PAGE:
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Mortgage

UWM will partially refund borrowers for late appraisals

Lender will refund 50% of the appraisal cost if work is not completed within 10 business days

United Wholesale Mortgage (UWM) unveiled a new policy this week, telling brokers that appraisals will be completed within 10 business days or they’ll refund 50% of the appraisal cost back to the customer.

The initiative, called “Appraisal Promise,” drops just a week before the wholesale lender’s Wall Street debut on Jan. 22. UWM is merging with a special purpose acquisition company led by Alec Gores. It’s expected to achieve a valuation of $16.1 billion following the merger, the largest SPAC to date.

UWM, the top wholesale mortgage lender and the second largest originator in America, has been trying to generate buzz with its broker set through a series of product launches and sweeteners.

A week ago, it said it will offer 61 basis points on conventional loans through March 8. It’s also offering ultra-low rate mortgages on FHA loans.

UWM’s rule stipulates that only appraisals that go through an approved appraisal management company are eligible for a 50% credit should it not be completed within the 10 business days.


Are borrower-assisted inspections here to stay?

HousingWire recently spoke with CoreLogic’s Chief Appraiser Shawn Telford about re-examining traditional appraisal workflows in light of the changes brought on by COVID-19.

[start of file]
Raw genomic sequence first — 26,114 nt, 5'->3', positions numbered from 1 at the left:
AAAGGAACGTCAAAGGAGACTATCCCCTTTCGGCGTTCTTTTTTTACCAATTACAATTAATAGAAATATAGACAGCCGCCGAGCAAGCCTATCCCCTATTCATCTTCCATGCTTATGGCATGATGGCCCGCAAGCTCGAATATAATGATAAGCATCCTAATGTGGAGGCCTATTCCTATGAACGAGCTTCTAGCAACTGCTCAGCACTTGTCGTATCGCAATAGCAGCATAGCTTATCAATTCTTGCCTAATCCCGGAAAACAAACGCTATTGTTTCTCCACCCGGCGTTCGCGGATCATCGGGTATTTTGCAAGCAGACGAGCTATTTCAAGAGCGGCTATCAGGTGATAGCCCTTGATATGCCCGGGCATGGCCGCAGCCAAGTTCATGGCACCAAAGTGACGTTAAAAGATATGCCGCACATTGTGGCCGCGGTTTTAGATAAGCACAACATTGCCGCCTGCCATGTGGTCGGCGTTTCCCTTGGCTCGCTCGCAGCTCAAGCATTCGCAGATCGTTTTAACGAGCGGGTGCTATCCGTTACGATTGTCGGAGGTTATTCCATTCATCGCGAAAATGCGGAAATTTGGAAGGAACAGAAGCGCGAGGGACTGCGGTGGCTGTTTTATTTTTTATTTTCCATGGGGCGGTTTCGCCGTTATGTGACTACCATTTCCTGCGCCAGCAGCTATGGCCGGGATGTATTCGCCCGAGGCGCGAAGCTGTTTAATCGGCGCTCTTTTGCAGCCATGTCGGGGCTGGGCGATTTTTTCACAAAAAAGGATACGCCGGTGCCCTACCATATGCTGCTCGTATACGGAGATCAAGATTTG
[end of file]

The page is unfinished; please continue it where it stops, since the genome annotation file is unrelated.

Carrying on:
Presented by: CoreLogic

“We are always looking for ways to support our brokers and help them win,” said Mat Ishbia, President and CEO of UWM. “We consistently find opportunities to make the process faster, easier and cheaper. Appraisals are one piece of the process where speed matters, and our new Appraisal Promise will give brokers confidence that enable them to get borrowers into their dream home as quickly as possible.”

When lenders were struggling to meet capacity for most of 2020 and turn times eclipsed 30-plus days, many fingered appraisals as contributing to the logjam.

The Federal Housing Finance Agency is currently considering implementing hybrid appraisals that enlist a third-party – typically an appraiser trainee, home inspector or real estate agent – to collect the data for a lender and certified appraiser once past the automated underwriting system.

According to the FHFA, hybrid appraisals would increase coverage for rural markets and high-volume areas where speed matters. In August, several lenders voiced concern over the appraisal industry’s finite number of appraisers and underwriters as well as quotes taking anywhere from 10 to 27 days to hit the lender’s desk.

Though hybrid appraisals are faster and usually cheaper, adding another cook in the kitchen could complicate matters since a uniform set of standards does not currently exist that hold non-appraisers accountable for their appraisals, the FHFA said in late December.

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